“Navigating the endless bounty of intellectual lapses and possibilities that reside in the gap between the West (qua ‘philosophy’) and the Rest (as barbaros, or racialized ‘outcasts’), Professor Peterson finds an accommodating comparative channel in similarities between African American and Slavic forms of intellectual, missionary, and cultural nationalisms. The result is one of those books one remembers as uncannily important, yoking together seemingly incompatible regions in interesting ways.” — Houston Baker, Duke University

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Author/Editor Bios Back to Top

Dale E. Peterson is Professor of English and Russian at Amherst College and Associate Editor of the Massachusetts Review.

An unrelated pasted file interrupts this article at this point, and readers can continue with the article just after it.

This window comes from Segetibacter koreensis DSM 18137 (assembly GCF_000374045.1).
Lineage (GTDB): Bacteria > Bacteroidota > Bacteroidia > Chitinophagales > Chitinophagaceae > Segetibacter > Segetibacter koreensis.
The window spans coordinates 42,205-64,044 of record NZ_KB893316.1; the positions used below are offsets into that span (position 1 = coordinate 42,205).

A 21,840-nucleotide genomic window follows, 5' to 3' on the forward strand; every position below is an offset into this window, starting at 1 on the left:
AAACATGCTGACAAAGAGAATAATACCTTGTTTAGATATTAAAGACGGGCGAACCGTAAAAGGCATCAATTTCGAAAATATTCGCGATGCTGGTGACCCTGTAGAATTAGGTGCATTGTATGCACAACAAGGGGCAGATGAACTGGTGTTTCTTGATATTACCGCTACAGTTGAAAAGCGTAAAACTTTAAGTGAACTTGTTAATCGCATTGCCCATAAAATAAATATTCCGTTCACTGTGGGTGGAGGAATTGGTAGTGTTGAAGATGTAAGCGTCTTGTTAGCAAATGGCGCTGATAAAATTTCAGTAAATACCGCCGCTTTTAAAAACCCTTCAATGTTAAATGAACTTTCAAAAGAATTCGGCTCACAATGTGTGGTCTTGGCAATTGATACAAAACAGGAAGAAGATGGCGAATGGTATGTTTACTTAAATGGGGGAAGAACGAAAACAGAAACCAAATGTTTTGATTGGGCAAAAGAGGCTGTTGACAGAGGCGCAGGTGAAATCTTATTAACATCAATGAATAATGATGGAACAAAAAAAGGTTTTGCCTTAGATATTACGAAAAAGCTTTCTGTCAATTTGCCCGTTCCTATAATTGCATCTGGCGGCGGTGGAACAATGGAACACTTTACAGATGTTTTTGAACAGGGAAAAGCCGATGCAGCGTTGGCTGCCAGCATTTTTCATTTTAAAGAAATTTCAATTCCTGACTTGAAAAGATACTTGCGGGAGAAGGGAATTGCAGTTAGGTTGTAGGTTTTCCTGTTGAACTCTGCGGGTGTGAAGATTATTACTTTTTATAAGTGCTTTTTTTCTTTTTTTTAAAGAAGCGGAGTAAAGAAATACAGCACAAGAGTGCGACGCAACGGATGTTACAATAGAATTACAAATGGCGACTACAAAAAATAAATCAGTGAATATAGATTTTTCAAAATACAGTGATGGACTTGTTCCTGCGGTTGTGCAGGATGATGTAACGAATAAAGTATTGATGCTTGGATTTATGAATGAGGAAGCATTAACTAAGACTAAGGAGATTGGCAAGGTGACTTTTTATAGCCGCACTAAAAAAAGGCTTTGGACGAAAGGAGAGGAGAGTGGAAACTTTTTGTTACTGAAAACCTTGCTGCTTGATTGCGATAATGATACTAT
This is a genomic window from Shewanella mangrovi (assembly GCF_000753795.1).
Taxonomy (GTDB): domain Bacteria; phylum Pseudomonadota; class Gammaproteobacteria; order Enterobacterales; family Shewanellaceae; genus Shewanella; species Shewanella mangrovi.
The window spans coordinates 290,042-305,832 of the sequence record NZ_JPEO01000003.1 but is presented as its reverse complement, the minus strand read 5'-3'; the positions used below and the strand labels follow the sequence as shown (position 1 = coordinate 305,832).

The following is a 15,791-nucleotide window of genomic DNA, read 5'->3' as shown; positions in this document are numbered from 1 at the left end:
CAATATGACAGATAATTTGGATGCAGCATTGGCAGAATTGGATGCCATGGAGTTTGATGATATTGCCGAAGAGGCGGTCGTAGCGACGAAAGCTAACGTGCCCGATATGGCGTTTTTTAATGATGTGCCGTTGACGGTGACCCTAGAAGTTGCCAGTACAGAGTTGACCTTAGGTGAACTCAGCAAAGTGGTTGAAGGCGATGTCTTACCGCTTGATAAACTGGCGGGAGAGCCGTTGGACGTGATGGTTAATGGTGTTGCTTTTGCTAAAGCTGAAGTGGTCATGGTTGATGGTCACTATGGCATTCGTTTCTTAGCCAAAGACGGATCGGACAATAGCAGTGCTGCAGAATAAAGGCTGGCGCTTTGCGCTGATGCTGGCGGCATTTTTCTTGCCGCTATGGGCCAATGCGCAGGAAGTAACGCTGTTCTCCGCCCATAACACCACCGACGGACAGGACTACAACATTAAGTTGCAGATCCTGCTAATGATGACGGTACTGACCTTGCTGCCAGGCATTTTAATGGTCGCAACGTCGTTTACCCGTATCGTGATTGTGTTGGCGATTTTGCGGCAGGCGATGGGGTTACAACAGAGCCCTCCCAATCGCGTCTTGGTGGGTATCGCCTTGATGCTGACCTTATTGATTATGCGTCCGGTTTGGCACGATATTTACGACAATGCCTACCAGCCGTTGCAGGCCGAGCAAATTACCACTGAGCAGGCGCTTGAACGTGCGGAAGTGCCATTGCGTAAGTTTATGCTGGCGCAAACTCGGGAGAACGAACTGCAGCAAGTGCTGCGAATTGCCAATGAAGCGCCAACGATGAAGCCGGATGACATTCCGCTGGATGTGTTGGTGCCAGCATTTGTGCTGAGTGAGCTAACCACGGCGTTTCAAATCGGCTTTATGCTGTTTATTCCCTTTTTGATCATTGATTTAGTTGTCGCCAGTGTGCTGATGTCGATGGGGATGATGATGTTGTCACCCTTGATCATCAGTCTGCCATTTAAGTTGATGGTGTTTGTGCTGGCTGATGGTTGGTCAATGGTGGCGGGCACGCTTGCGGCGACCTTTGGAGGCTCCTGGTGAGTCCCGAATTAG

Table of Contents Back to Top
Acknowledgments

Prologue:
Justifying the Margin: The Cultural Construction of “Soul”

1. Civilizing the Race: The Missionary Nationalism of Chaadaev and Crummell


2. Conserving the Race: The Emergence of Cultural Nationalism


3. Notes from the Underworld: Dostoevsky, DuBois, and the Discovery of Ethnic “Soul”


4. Recovering the Native Tongue: Turgenev, Chesnutt, and Hurston


5. Underground Notes: Double-Voicedness and the Poetics of NationalIdentity


6. Native Sons Against Native Soul: Maxim Gorky and Richard Wright


7. Eurasians and New Negroes: The Invention of Multicultural Nationalism


8. Preserving the Race: Rasputin, Naylor, and the Mystique of Native “Soul”

Epilogue:
Response and Call: The African American Dialogue with Bakhtin

Notes

Selected Bibliography

Index
Sales/Territorial Rights: World

Rights and licensing

Winner, AAASS Best Book in Literary/Cultural Studies


Additional InformationBack to Top
Paper ISBN: 978-0-8223-2560-4 / Cloth ISBN: 978-0-8223-2526-0
Publicity material